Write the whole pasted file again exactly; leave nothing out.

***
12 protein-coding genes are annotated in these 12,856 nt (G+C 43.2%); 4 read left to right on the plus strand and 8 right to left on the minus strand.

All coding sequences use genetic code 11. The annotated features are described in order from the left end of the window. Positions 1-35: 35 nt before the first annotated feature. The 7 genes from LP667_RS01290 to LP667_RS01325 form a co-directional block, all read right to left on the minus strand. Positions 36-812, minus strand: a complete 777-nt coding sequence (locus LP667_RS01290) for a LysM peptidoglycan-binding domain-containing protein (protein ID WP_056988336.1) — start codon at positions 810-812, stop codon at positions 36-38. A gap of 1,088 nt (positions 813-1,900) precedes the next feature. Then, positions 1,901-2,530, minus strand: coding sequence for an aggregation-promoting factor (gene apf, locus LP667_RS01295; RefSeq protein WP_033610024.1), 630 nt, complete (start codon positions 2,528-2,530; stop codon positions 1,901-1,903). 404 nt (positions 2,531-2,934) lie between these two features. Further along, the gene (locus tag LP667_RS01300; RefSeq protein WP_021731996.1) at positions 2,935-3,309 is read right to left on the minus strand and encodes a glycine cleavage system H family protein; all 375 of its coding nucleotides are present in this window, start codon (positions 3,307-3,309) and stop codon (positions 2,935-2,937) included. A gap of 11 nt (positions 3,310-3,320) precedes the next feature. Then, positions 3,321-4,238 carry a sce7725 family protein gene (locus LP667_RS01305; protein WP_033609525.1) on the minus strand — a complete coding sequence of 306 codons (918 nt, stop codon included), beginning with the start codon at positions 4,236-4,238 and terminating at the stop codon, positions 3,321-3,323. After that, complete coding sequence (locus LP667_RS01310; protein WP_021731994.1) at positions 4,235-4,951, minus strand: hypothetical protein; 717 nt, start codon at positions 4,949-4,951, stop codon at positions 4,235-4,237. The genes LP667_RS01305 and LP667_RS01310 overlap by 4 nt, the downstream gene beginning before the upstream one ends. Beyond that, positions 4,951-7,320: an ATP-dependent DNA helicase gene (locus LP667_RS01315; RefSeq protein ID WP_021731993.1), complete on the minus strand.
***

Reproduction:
12 protein-coding genes are annotated in these 12,856 nt (G+C 43.2%); 4 read left to right on the plus strand and 8 right to left on the minus strand.

All coding sequences use genetic code 11. The annotated features are described in order from the left end of the window. Positions 1-35: 35 nt before the first annotated feature. The 7 genes from LP667_RS01290 to LP667_RS01325 form a co-directional block, all read right to left on the minus strand. Positions 36-812, minus strand: a complete 777-nt coding sequence (locus LP667_RS01290) for a LysM peptidoglycan-binding domain-containing protein (protein ID WP_056988336.1) — start codon at positions 810-812, stop codon at positions 36-38. A gap of 1,088 nt (positions 813-1,900) precedes the next feature. Then, positions 1,901-2,530, minus strand: coding sequence for an aggregation-promoting factor (gene apf, locus LP667_RS01295; RefSeq protein WP_033610024.1), 630 nt, complete (start codon positions 2,528-2,530; stop codon positions 1,901-1,903). 404 nt (positions 2,531-2,934) lie between these two features. Further along, the gene (locus tag LP667_RS01300; RefSeq protein WP_021731996.1) at positions 2,935-3,309 is read right to left on the minus strand and encodes a glycine cleavage system H family protein; all 375 of its coding nucleotides are present in this window, start codon (positions 3,307-3,309) and stop codon (positions 2,935-2,937) included. A gap of 11 nt (positions 3,310-3,320) precedes the next feature. Then, positions 3,321-4,238 carry a sce7725 family protein gene (locus LP667_RS01305; protein WP_033609525.1) on the minus strand — a complete coding sequence of 306 codons (918 nt, stop codon included), beginning with the start codon at positions 4,236-4,238 and terminating at the stop codon, positions 3,321-3,323. After that, complete coding sequence (locus LP667_RS01310; protein WP_021731994.1) at positions 4,235-4,951, minus strand: hypothetical protein; 717 nt, start codon at positions 4,949-4,951, stop codon at positions 4,235-4,237. The genes LP667_RS01305 and LP667_RS01310 overlap by 4 nt, the downstream gene beginning before the upstream one ends. Beyond that, positions 4,951-7,320: an ATP-dependent DNA helicase gene (locus LP667_RS01315; RefSeq protein ID WP_021731993.1), complete on the minus strand.